But life must go on, and most days, we like to start our day with a relaxing country walk, and invariably en route, pass a few like-minded individuals who are simply out to enjoy some healthy, daily exercise. Most people in the village respect distancing, and on leaving and entering the township, masks are always firmly back in place, although more naked noses are making an appearance above the required parapet!
Yet, even with all these current adaptations in place that we have to accept and weave into to our lives, some things will never change. The ritualistic morning gathering outside the local cafés is one of those traditions. It’s only a cup of coffee, but over the years this restorative brew has almost evolved into a religious order. Everyone seems to find some time during their busy morning, no matter what risk is going on in the world, to stop off for a coffee! Historically, cafés in Mallorca, as well as Spain, have always provided an important social gathering point. Here in Mallorca, even a few small tables placed outside on a dusty roadside, somehow manage to create an instant atmosphere. It’s a continental thing that needs a Mediterranean spirit to truly work. And no matter how many restrictions are put in place, will always attract the hardcore traditionalists.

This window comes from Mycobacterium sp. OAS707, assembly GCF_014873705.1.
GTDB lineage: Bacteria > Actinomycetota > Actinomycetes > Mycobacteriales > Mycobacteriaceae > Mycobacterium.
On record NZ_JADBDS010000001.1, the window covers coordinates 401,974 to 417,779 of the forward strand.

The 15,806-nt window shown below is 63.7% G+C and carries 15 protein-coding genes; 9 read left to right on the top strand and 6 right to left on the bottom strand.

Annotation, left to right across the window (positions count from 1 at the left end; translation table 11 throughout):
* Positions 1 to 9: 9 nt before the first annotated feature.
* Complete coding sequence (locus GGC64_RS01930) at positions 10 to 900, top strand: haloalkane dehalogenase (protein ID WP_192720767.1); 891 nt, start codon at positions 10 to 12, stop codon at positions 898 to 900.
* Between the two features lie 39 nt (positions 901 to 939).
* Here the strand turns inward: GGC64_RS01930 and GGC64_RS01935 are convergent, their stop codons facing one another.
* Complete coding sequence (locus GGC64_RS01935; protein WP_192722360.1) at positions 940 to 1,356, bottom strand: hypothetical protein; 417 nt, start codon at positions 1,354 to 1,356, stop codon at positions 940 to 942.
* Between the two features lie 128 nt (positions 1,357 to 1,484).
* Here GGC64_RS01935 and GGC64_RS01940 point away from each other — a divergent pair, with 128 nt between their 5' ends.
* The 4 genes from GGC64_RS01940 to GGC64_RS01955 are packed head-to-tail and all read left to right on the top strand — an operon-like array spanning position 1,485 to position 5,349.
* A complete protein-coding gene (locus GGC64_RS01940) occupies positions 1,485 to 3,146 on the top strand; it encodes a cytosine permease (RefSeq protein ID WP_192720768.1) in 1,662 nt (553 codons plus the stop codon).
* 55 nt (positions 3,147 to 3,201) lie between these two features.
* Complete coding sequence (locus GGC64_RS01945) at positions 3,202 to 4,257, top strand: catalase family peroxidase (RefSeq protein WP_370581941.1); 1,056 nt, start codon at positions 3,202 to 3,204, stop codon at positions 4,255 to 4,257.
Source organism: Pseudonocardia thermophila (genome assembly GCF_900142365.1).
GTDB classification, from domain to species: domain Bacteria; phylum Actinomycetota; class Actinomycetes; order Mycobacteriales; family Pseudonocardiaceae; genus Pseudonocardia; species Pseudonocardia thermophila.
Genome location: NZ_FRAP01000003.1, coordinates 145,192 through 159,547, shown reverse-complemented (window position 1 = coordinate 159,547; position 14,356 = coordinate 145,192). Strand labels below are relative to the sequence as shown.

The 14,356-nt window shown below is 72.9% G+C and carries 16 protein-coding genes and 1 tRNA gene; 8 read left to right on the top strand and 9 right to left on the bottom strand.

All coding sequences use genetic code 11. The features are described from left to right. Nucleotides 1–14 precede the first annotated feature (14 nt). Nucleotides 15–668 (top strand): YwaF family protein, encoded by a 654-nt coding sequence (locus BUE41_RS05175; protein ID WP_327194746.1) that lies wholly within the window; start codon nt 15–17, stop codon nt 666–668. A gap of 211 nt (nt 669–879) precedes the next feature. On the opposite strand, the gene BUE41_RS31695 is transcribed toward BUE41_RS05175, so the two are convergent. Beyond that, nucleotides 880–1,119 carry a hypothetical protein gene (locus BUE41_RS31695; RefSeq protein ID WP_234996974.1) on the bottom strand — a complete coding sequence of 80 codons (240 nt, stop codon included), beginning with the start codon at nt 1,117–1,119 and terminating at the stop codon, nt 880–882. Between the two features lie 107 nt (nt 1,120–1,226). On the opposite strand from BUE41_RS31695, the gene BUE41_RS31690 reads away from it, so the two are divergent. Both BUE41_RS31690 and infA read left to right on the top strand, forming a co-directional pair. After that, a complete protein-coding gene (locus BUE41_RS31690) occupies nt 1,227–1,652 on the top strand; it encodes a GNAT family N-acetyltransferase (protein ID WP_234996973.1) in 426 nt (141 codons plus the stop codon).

The local ladies perch at tables like hens around a corn-feeder, clutching their wicker baskets to their knees as they catch up on all the gossip with friends. The men roost apart, and remain long after the girls have left for home to get that all important ‘sofrito’ simmering on the stove; another custom which never changes! The men sit for hours, watching the world go by, and no-one ever asks them to vacate the tables or buy another drink. Can you imagine that happening in Starbucks, UK? Ten minutes into your ‘double chocha mocha skinny latte express with marshmallow croutons’ the bill usually arrives, and they start clearing the table.
Mentioned earlier, the ‘sofrito’ is another one of those ‘village’ things which never falters. Wandering through the empty cobbled streets on the way home from our daily walk, the ‘sofrito’ in preparation is evident as the aroma of slowly simmering onions, garlic and tomatoes fills the air. It’s a deliciously heady scent, a signature note, which to me defines the colourful flavour and essence of Mallorca; whilst providing the aromatic baseline for many traditional local dishes. Whenever I smell a slow cooking ‘sofrito’ wafting from the shuttered window of any village home, I am immediately overcome with a sense of the Mediterranean and home, no matter what else is being thrashed out in the outside world.